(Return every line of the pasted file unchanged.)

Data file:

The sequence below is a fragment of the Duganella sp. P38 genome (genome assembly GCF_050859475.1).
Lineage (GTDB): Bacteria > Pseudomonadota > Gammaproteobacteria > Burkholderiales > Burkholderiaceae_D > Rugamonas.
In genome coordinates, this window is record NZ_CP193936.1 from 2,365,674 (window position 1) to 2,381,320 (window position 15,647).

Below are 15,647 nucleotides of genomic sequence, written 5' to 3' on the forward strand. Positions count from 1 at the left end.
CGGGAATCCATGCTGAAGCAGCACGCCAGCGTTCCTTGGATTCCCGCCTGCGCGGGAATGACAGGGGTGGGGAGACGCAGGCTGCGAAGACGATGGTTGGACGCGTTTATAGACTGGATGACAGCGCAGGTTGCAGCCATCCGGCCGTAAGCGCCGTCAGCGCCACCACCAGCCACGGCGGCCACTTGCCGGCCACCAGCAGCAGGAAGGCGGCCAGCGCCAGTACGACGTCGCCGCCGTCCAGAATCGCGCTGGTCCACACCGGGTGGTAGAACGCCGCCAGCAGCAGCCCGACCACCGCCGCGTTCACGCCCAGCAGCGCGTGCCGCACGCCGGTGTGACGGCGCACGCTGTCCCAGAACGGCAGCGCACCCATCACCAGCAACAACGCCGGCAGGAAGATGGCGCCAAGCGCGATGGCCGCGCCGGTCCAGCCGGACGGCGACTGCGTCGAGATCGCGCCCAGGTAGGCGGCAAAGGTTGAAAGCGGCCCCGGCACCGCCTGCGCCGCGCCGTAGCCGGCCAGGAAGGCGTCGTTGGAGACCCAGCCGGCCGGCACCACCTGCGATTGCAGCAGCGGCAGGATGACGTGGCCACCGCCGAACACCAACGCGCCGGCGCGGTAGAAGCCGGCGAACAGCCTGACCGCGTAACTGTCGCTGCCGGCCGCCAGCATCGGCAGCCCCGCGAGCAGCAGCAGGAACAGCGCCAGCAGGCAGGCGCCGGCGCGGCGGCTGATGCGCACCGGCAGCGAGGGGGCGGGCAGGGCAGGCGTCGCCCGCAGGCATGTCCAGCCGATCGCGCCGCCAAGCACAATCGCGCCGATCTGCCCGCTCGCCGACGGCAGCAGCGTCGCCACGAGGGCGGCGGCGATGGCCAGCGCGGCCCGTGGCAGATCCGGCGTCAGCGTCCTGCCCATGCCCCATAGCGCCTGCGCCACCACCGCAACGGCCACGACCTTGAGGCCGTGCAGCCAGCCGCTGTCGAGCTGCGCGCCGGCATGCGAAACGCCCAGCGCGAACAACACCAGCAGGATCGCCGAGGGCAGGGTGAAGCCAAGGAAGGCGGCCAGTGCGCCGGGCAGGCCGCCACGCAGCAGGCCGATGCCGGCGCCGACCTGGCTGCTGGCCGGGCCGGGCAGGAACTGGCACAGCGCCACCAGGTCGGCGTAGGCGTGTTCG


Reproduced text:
The sequence below is a fragment of the Duganella sp. P38 genome (genome assembly GCF_050859475.1).
Lineage (GTDB): Bacteria > Pseudomonadota > Gammaproteobacteria > Burkholderiales > Burkholderiaceae_D > Rugamonas.
In genome coordinates, this window is record NZ_CP193936.1 from 2,365,674 (window position 1) to 2,381,320 (window position 15,647).

Below are 15,647 nucleotides of genomic sequence, written 5' to 3' on the forward strand. Positions count from 1 at the left end.
CGGGAATCCATGCTGAAGCAGCACGCCAGCGTTCCTTGGATTCCCGCCTGCGCGGGAATGACAGGGGTGGGGAGACGCAGGCTGCGAAGACGATGGTTGGACGCGTTTATAGACTGGATGACAGCGCAGGTTGCAGCCATCCGGCCGTAAGCGCCGTCAGCGCCACCACCAGCCACGGCGGCCACTTGCCGGCCACCAGCAGCAGGAAGGCGGCCAGCGCCAGTACGACGTCGCCGCCGTCCAGAATCGCGCTGGTCCACACCGGGTGGTAGAACGCCGCCAGCAGCAGCCCGACCACCGCCGCGTTCACGCCCAGCAGCGCGTGCCGCACGCCGGTGTGACGGCGCACGCTGTCCCAGAACGGCAGCGCACCCATCACCAGCAACAACGCCGGCAGGAAGATGGCGCCAAGCGCGATGGCCGCGCCGGTCCAGCCGGACGGCGACTGCGTCGAGATCGCGCCCAGGTAGGCGGCAAAGGTTGAAAGCGGCCCCGGCACCGCCTGCGCCGCGCCGTAGCCGGCCAGGAAGGCGTCGTTGGAGACCCAGCCGGCCGGCACCACCTGCGATTGCAGCAGCGGCAGGATGACGTGGCCACCGCCGAACACCAACGCGCCGGCGCGGTAGAAGCCGGCGAACAGCCTGACCGCGTAACTGTCGCTGCCGGCCGCCAGCATCGGCAGCCCCGCGAGCAGCAGCAGGAACAGCGCCAGCAGGCAGGCGCCGGCGCGGCGGCTGATGCGCACCGGCAGCGAGGGGGCGGGCAGGGCAGGCGTCGCCCGCAGGCATGTCCAGCCGATCGCGCCGCCAAGCACAATCGCGCCGATCTGCCCGCTCGCCGACGGCAGCAGCGTCGCCACGAGGGCGGCGGCGATGGCCAGCGCGGCCCGTGGCAGATCCGGCGTCAGCGTCCTGCCCATGCCCCATAGCGCCTGCGCCACCACCGCAACGGCCACGACCTTGAGGCCGTGCAGCCAGCCGCTGTCGAGCTGCGCGCCGGCATGCGAAACGCCCAGCGCGAACAACACCAGCAGGATCGCCGAGGGCAGGGTGAAGCCAAGGAAGGCGGCCAGTGCGCCGGGCAGGCCGCCACGCAGCAGGCCGATGCCGGCGCCGACCTGGCTGCTGGCCGGGCCGGGCAGGAACTGGCACAGCGCCACCAGGTCGGCGTAGGCGTGTTCG